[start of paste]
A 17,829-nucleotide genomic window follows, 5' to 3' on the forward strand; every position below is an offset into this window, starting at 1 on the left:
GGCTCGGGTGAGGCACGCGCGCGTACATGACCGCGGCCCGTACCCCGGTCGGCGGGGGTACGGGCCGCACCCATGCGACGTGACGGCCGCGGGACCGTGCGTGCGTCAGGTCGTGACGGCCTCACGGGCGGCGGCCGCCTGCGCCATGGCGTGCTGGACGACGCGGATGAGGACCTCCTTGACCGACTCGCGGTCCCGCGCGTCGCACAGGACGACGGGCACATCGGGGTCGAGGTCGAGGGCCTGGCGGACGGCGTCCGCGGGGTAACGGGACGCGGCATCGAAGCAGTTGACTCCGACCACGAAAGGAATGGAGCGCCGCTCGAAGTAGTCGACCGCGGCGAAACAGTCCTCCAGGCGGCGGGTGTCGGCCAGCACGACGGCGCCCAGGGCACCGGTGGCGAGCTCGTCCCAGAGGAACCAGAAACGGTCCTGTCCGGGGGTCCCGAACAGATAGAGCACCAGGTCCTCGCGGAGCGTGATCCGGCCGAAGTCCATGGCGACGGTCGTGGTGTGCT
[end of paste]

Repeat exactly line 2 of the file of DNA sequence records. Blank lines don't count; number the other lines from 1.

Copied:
GGCTCGGGTGAGGCACGCGCGCGTACATGACCGCGGCCCGTACCCCGGTCGGCGGGGGTACGGGCCGCACCCATGCGACGTGACGGCCGCGGGACCGTGCGTGCGTCAGGTCGTGACGGCCTCACGGGCGGCGGCCGCCTGCGCCATGGCGTGCTGGACGACGCGGATGAGGACCTCCTTGACCGACTCGCGGTCCCGCGCGTCGCACAGGACGACGGGCACATCGGGGTCGAGGTCGAGGGCCTGGCGGACGGCGTCCGCGGGGTAACGGGACGCGGCATCGAAGCAGTTGACTCCGACCACGAAAGGAATGGAGCGCCGCTCGAAGTAGTCGACCGCGGCGAAACAGTCCTCCAGGCGGCGGGTGTCGGCCAGCACGACGGCGCCCAGGGCACCGGTGGCGAGCTCGTCCCAGAGGAACCAGAAACGGTCCTGTCCGGGGGTCCCGAACAGATAGAGCACCAGGTCCTCGCGGAGCGTGATCCGGCCGAAGTCCATGGCGACGGTCGTGGTGTGCT